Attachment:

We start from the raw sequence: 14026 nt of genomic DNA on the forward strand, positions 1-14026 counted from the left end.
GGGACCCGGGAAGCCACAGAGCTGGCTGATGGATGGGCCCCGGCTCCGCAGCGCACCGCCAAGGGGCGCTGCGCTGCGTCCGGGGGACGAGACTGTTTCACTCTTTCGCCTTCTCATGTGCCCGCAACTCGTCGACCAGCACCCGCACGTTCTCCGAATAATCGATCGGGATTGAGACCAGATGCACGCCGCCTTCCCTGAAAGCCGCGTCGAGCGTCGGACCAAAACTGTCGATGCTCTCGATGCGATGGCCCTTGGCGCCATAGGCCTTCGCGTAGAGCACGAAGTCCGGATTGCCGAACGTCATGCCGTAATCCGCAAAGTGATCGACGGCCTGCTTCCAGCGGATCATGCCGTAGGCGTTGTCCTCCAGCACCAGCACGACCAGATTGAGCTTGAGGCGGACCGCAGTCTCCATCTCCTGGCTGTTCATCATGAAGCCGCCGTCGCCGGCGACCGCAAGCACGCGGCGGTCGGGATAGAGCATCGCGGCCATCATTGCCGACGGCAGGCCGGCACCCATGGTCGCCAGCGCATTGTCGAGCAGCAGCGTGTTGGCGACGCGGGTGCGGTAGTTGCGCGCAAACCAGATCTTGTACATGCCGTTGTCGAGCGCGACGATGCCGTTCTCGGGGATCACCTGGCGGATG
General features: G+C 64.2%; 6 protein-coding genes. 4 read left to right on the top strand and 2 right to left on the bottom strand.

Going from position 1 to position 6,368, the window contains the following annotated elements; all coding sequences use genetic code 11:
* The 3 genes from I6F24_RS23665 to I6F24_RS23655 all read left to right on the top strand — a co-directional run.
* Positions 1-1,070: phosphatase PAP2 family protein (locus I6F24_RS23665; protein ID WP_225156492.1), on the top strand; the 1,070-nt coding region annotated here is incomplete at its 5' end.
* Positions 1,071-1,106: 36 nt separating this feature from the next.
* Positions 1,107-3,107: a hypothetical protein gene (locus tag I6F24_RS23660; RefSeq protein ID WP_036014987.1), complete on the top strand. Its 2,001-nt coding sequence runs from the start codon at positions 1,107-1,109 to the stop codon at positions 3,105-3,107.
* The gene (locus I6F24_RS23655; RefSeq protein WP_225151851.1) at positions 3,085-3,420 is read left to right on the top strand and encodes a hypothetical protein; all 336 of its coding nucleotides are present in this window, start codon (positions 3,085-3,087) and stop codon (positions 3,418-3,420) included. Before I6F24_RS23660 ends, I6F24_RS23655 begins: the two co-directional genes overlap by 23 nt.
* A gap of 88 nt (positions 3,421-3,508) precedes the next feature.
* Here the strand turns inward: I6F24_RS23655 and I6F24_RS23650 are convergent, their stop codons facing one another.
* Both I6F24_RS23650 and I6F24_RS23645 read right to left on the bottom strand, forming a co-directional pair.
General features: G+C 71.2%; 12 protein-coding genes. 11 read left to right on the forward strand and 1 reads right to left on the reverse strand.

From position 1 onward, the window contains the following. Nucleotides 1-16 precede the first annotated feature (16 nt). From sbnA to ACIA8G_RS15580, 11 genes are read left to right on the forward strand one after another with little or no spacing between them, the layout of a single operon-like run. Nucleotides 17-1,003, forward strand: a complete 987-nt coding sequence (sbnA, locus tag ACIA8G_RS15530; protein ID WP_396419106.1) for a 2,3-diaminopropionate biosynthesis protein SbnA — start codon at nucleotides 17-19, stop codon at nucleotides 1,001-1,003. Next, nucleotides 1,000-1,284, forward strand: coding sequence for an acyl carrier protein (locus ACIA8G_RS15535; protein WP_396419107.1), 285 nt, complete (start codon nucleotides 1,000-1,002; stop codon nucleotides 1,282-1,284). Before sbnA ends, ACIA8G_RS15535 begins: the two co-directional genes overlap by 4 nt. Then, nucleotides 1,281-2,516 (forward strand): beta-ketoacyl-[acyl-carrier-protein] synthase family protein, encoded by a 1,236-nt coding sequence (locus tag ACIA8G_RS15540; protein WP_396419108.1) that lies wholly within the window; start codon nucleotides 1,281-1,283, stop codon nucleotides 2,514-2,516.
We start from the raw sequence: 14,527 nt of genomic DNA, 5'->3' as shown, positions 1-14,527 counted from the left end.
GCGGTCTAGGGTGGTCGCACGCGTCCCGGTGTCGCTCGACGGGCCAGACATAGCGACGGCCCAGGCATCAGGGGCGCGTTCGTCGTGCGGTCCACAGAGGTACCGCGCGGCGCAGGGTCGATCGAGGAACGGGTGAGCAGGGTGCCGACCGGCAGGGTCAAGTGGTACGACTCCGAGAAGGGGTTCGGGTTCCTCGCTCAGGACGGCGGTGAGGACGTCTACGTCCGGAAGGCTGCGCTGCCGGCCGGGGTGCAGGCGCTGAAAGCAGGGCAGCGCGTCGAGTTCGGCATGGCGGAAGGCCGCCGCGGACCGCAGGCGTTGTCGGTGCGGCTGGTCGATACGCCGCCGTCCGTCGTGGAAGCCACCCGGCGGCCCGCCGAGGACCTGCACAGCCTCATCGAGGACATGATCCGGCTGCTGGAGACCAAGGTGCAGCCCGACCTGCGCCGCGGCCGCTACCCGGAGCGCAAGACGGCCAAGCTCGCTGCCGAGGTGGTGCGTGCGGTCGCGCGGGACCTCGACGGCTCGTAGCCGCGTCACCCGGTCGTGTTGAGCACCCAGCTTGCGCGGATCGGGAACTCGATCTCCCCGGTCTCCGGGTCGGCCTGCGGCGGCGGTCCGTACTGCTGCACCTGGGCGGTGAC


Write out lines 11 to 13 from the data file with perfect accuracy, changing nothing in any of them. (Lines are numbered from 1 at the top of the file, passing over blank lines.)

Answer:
* Here the strand turns inward: I6F24_RS23655 and I6F24_RS23650 are convergent, their stop codons facing one another.
* Both I6F24_RS23650 and I6F24_RS23645 read right to left on the bottom strand, forming a co-directional pair.
General features: G+C 71.2%; 12 protein-coding genes. 11 read left to right on the forward strand and 1 reads right to left on the reverse strand.